The ClimateStudio Radiance Render workflow supports the creation of physically based renderings using a path tracing version of the Radiance raytracer.
To prepare a model for rendering, work your way through the five subpanels labeled 1-5 in the figure above.
If you have not done any lighting simulations in ClimateStudio, it is recommended that you go through the Lighting Model Setup video tutorial (5 minutes). The Rhino file used in the tutorial is available for download.
Once all required inputs have been populated, click the Render Window button (6), which opens a form with a render view on the left and camera settings on the right. The render view displays renderings that are complete or in progress, so this area will remain blank until the Start button is clicked.
Projection: Radiance supports a series of lens types that determine how a the surrounding scene is projected onto a two-dimensional image. For more details consult the Radiance rpict manual pages. The default projection – the Rotating Fisheye – is a custom type available only in ClimateStudio. For a given camera location, it generates a 360-degree panorama, which is remapped onto an oriented 180-degree angular fisheye on the screen in real time. This allows the user to rotate the view direction without having to start a new rendering.
Position: Corresponds to the location of the camera in the scene.
Rotation and Tilt: Controls the direction the camera is facing. Rotation is measured in degrees counterclockwise from East, and Tilt in degrees above or below the horizon.
Width/ Height (pixels): Sets the pixel resolution of the image.
Lens Length (mm): Only applies to perspective projections. Sets the opening angle of the camera, which in turn determines the extent of the scene shown on the rendering.
Position and view direction may be set manually, or by using the “Pick” button, which allows setting the camera using a saved Rhino view or ClimateStudio sensor. Once the camera is set, a rendering is invoked by pressing the Start button. ClimateStudio uses a progressive path-tracing version of the Radiance raytracer. While a rendering is in progress, pixels are sampled until the user-specified number of samples has been reached, or the Stop button is pressed. Details on the simulation settings can be found by clicking the Settings button.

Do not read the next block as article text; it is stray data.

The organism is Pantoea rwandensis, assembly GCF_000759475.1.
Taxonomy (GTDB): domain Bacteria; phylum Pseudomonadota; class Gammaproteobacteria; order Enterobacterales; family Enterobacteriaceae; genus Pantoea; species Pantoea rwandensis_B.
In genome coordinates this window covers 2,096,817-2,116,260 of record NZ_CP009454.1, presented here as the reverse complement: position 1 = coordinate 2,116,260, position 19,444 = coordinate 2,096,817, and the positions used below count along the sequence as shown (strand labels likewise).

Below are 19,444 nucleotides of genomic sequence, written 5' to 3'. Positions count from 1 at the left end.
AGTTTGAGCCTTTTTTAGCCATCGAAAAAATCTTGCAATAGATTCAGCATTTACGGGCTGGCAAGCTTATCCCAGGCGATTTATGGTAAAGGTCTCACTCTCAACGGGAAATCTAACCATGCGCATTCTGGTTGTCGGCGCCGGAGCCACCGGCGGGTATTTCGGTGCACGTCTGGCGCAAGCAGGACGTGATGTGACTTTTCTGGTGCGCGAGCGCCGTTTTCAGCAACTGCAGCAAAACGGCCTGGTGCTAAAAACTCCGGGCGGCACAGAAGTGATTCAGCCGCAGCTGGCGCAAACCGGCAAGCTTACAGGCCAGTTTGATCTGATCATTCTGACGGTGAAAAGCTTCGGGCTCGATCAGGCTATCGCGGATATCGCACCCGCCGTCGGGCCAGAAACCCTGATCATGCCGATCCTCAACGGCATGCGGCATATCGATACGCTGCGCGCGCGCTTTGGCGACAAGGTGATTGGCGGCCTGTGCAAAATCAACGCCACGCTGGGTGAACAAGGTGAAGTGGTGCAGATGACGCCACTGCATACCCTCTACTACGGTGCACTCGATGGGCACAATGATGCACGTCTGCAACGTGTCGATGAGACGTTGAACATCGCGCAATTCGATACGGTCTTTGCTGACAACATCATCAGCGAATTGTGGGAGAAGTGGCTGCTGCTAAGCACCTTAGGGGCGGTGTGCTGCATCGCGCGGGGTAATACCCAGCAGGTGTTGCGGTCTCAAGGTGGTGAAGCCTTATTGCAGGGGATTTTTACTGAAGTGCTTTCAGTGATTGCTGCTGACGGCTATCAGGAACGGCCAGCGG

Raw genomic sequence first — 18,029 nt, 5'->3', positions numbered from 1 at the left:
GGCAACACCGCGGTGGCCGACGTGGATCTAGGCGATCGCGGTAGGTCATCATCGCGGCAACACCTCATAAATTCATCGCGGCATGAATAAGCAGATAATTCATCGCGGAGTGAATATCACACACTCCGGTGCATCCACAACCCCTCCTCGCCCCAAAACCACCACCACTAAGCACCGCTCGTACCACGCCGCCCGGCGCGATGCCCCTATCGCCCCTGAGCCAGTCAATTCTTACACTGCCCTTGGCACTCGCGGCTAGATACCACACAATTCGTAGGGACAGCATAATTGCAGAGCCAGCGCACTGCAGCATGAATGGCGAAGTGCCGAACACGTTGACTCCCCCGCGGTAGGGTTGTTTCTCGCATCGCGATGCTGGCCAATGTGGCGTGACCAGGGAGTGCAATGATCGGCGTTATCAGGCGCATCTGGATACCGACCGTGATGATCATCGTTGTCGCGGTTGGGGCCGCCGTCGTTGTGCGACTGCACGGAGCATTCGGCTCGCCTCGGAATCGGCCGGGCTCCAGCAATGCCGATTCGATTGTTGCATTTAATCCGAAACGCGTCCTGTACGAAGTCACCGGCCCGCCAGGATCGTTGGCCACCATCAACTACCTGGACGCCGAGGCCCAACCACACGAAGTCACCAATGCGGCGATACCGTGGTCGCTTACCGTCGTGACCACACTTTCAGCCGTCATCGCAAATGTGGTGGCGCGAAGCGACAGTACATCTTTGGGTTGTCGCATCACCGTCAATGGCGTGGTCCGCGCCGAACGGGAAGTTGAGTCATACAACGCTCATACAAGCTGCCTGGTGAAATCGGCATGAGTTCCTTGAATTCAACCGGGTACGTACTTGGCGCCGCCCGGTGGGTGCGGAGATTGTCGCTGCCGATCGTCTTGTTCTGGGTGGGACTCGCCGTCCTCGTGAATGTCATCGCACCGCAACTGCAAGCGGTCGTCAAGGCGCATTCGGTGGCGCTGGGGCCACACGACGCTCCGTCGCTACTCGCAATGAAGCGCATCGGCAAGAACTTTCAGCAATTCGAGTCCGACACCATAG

Radiance renderings are high dynamic range (HDR) images. For each pixel, an HDR image contains red, green, and blue color channels similar to a traditional bitmap, plus a luminance value that determines the pixel’s absolute brightness. Because it contains absolute luminances, an HDR image can record physical lighting conditions and serve as the basis for predicting human visual comfort responses, which low-dynamic range (LDR) images cannot. Another benefit of HDR images is that exposure levels can be re-adjusted to highlight different regions of the image in post-processing.
The Image Display section contains settings responsible for converting the HDR image into the LDR representation that appears on the screen:
Scheme determines the type of mapping. Options include RGB and Greyscale, which mimic the response of a traditional photographic film, or Falsecolor, which maps luminance values onto a color scale.
Exposure and Gamma work in concert to determine the brightness of pixels under RGB or Greyscale mapping. Exposure is a scalar that adjusts the overall brightness of the displayed image, while Gamma is a parameter that describes the nonlinearity of the tone scale. A gamma of 2.2 is a reasonable default for mimicking the power responses of photographic film and the human eye.
Glare Pixels may be enabled to flag all pixels above a user-defined luminance (by default 2000 cd/m2) with a distinctive color.
Luminance values for individual pixels or rectangular regions may be tagged by clicking or clicking-and-dragging (respectively) over the image. For rotating fisheye projections, right clicks are used (to distinguish from rotation); otherwise, left clicks are used.
For the rotating fisheye projection, ClimateStudio calculates the daylight glare probability (DGP) for the current view and classifies it as either imperceptible, perceptible, disturbing or intolerable. Details can be found under the Annual Glare workflow.
Once the simulation has been stopped, the rendering can be saved as a ClimateStudio result file and/or exported to HDR or LDR image formats.